Day-Lewis’ portrayal of the obsessive, controlling Woodcock is pitch perfect. As expected, the method actor whose preparation is the stuff of legend, put in plenty of work to become the sought after dressmaker. For Phantom Thread, Day-Lewis actually learned how to sew, going so far as to hand-stitch a Balenciaga dress from scratch, while his wife (director Rebecca Miller) served as a model. Oh, and he also apprenticed for a year under costume director Marc Happel of the New York City Ballet, sewing 100 buttonholes as he learned the intricacies of the craft. All of this incredible effort leads to a performance that feels perfectly natural. Day-Lewis’ history is so fantastic that it might be easy to compare and call his work in Phantom Thread merely “very good”, but when measured against the rest of the acting field it really is one of the finest performances of the year.

However, it’s not even Day-Lewis that gives the best performance of the film. That honor must go to newcomer Vicky Krieps who is not just his equal, but is able to even outshine him at times. Her patient demeanor is both delicate and fiery, always giving the impression that at any moment she might crumble under Reynolds’ force or powerfully take control of a moment herself. Her acting is exquisite and the ability to emote so much without words makes her performance such a force. Not to be outdone is Lesley Manville, who also holds her own in every scene opposite Day-Lewis as the ever-steady rock of their strange sibling union. Combined these three stars are as good as any other ensemble cast you will see all year. They make every line sing and create characters you won’t easily forget.

VERDICT

Though PTA’s films had never commanded much of my attention before, Phantom Thread captivated me from the opening scene to the end credits and bewitched me unlike any other film experience in 2017. Thematically, it’s exploration of an unconventional romance between the obsessive man and his delicate muse goes in directions you never expect, and never ceases to hold your attention throughout. Cinematically, it is one of the most well-crafted, stunningly beautiful, perfectly scored, impeccably acted dramas I’ve seen in years. PTA’s meticulous attention to detail marries so well with Daniel Day-Lewis’ devotion to character immersion, and newcomer Vicky Krieps owns the screen in every scene. Like the notes left by Reynolds inside the seam of his dresses, Phantom Thread will embed itself in your memory and linger in your thoughts for long after your initial date is over.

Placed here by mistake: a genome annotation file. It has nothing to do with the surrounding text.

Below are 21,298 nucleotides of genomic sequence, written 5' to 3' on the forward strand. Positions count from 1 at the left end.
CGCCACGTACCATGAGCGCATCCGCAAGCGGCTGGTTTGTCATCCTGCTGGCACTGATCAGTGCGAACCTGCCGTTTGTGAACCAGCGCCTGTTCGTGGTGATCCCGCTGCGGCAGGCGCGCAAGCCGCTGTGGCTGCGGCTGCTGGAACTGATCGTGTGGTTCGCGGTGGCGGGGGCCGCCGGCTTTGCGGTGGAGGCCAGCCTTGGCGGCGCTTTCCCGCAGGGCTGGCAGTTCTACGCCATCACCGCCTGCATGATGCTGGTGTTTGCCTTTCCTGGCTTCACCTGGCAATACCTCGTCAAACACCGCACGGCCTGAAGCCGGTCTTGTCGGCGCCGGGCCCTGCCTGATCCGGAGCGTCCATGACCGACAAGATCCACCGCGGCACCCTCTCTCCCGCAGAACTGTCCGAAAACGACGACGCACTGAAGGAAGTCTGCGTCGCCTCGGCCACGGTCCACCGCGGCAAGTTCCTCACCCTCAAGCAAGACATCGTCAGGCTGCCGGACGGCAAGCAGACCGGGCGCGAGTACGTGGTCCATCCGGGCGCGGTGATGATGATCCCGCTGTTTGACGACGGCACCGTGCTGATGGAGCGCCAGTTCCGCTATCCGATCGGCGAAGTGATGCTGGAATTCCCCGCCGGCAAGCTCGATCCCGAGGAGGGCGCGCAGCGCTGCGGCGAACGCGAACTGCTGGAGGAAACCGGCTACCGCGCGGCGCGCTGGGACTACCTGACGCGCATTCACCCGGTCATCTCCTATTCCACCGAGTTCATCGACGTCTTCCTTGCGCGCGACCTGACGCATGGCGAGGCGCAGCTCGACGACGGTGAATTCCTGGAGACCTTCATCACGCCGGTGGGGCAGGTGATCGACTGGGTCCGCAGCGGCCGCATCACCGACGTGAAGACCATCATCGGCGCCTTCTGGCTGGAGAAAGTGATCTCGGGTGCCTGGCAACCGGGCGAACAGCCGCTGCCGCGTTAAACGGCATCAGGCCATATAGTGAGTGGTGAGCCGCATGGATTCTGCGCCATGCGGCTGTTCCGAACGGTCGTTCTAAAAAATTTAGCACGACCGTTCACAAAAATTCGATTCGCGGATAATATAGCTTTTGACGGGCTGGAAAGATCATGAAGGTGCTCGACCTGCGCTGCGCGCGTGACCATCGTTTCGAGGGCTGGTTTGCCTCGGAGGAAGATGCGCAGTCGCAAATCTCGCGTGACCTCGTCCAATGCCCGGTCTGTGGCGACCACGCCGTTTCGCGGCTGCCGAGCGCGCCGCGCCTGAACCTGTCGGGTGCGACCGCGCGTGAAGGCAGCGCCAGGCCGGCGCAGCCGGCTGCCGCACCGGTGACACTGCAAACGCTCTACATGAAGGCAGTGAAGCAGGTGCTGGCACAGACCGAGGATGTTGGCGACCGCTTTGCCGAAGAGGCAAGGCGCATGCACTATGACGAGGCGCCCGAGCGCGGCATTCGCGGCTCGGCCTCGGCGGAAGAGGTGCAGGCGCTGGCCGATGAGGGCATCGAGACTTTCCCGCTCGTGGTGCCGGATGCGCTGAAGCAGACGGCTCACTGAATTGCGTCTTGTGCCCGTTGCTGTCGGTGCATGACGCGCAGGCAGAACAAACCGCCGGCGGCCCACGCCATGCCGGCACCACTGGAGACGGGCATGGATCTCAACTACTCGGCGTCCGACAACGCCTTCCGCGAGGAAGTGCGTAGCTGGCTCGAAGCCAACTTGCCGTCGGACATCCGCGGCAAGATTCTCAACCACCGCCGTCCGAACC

Rating:


Aaron White is a Seattle-based film critic and co-creator/co-host of the Feelin’ Film Podcast. He is also a member of the Seattle Film Critics Society. He writes reviews with a focus on how his expectations influenced his experience. Follow him on Facebook and Twitter to be notified when new content is posted.

What We Learned This Week: June 18-24

LESSON #1: THE HAN SOLO MOVIE IS IN BIG TROUBLE— Any film where the director leaves the project six months into shooting (and triple that time in pre-production) is more than a shade problematic.  When that film is a nine-figure budgeted potential blockbuster under the Star Wars banner of the Disney label, that shockwave of s–t hitting the fan is even greater.  The firing of the 21 Jump Street and The LEGO Movie team of Phil Lord and Christopher Miller from the upcoming solo prequel Han Solo film starring Alden Ehrenreich and Donald Glover draws ire and head-scratching.  The more that we hear about it, the worse it sounds.  This far from the first time this has happened in Hollywood and several classics rose out of some of these situations, but the news this week is not a good sign in the slightest.  If this was 1997 after Apollo 13 and Ransom or 2007 after The Da Vinci Code and Cinderella Man, I’d feel a more excited about Ron Howard, but this is 2017 and his last decade (outside of Rush and Frost/Nixon has been rough. Go ahead and say it: “It’s a movie no one asked or anyway  #teamharrisonford.”  Maybe this becomes a lesson to Disney to keep the anthology films away from recasted prequels.